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Slavery From 1750-1900

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Jennifer Keeney

on 31 August 2012

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Transcript of Slavery From 1750-1900

Slavery Russia Colombia Panama India Bonded Histories United States By: Jennifer Keeney and Phil Oravec In Russia there were more than 22 million serfs, around 44 percent of Russia's population was described as slaves. The people who made up the Serfs were the property of a little over 100,000 pomeshchiki Pomeshchiki: land lords a major destination for slave ships
The town of Cartagena de Indias one of the most important ports Enslaved Africans entered Nueva Granada (present-day Colombia and Panama, as well as parts of Ecuador, Peru, Brazil, Costa Rica, Venezuela and Nicaragua). Emancipation in Colombia was slow eventhough the process started in 1821, it was only in 1852 (after three decades of social and political upheaval) that abolition was realized, and intractable slave-owners were being defeated by force. The disastrous consequences of the French's attempt at canal building caused local Panamanians to be reluctant to work for the contractors. The Americans were then forced to recruit workers from the Caribbean. By 1907, more than 20,000 black workers populated the Canal Zone Gyan Prakash had the opinion that the abolition of slavery in India in 1843 constructed the British government as a force of reason and progress, while it actually refashioned slavery and turned it into debt-bondage. He studied the changing fate of the kamias, a group of agricultural labourers who were largely members of a larger outcaste Bhuniya community in the Gaya district of south Bihar.

"The relations were structured as dependent ties that represented the landlord as a munificent patron and the labourer as his dependent subject." The kamias had long-term relations to landlords (maliks), who belonged to upper castes.
The kamia-malik tie was shaped like a patron-client relationship as is evident for example through the institution of kamiauti, a transaction of grain, money and a plot of land given to the kamia by the landlord if the former’s son married. Slavery was reconstituted as "voluntarily entered" bondage, in the case of the kamias The meaning of kamiauti changed notion with changing agrarian relations as a result of the 1843 Abolition Act. It was now seen as a "loan" but no longer an advance given by the malik to the kamia. After the abolition of slavery in 1843, the kamias had to sign contracts for the raising of loans in which they pleaded to pay back a given sum or remain in bondage until it was completly paid off. By 1840, the South grew 60 percent of the world's cotton and provided some 70 percent of the cotton consumed by the British textile industry. Slavery in the South paid for a substantial share of the capital, iron, and manufactured goods that laid the basis for American economic growth. In 1619, slavery began when the first African slaves were brought to the North American colony of Jamestown, Virginia to aid in the production of crops such as tobacco. It was practiced throughout the American colonies in the 17th and 18th centuries, and African-American slaves helped build the economic foundations of the new nation. The invention of the cotton gin in 1793 solidified the central importance of slavery to the South's economy. By the mid-19th century, America's westward expansion, along with a growing abolition movement in the North, provoked a great debate over slavery that would tear the nation apart in the American Civil War (1861-1865). The Union victory freed the nation's 4 million slaves, but the legacy of slavery continued to influence American history, from the tumultuous years of Reconstruction (1865-77) to the civil rights movement that emerged a century after emancipation. -Genealogies of labour servitude in colonial India. (Cambridge, Cambridge University Press 1990)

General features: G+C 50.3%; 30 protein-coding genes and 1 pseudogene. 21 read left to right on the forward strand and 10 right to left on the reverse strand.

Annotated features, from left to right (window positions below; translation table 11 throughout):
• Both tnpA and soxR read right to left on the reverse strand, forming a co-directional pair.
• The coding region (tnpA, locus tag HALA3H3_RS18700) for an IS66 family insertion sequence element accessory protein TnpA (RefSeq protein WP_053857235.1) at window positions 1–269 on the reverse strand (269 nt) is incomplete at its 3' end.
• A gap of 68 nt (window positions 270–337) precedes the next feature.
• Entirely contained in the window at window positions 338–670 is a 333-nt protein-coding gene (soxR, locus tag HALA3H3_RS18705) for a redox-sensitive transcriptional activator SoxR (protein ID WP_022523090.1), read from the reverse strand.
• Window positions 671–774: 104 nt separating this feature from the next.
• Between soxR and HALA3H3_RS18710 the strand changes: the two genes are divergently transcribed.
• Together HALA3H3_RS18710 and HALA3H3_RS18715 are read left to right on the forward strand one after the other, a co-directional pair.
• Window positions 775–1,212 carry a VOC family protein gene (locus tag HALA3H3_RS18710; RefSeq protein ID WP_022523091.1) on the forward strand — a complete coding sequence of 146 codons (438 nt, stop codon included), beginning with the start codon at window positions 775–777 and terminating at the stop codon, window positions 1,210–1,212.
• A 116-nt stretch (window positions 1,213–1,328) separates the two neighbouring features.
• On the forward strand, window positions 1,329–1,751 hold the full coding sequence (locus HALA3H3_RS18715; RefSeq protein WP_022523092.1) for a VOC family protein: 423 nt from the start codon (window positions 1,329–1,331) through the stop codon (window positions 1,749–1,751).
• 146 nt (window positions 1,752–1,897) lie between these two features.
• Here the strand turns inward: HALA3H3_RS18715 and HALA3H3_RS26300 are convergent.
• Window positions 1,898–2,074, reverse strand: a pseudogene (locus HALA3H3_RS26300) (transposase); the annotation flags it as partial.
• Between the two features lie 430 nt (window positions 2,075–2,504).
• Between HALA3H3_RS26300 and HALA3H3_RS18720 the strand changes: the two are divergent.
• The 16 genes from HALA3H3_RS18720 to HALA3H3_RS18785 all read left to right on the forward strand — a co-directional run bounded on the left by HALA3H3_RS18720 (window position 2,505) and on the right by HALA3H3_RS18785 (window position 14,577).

-‘Terms of Servitude: The Colonial Discourse on Slavery and Bondage in India’. In: Martin A. Klein (Ed.), Breaking the Chains: Slavery, Bondage, and Emancipation in Modern Africa and Asia. (University of Wisconsin Press, 1993)
-‘Colonialism, Capitalism and the discourse of freedom’. International Review of Social History, 41 (Supplement), 1996, pp. 9-25.
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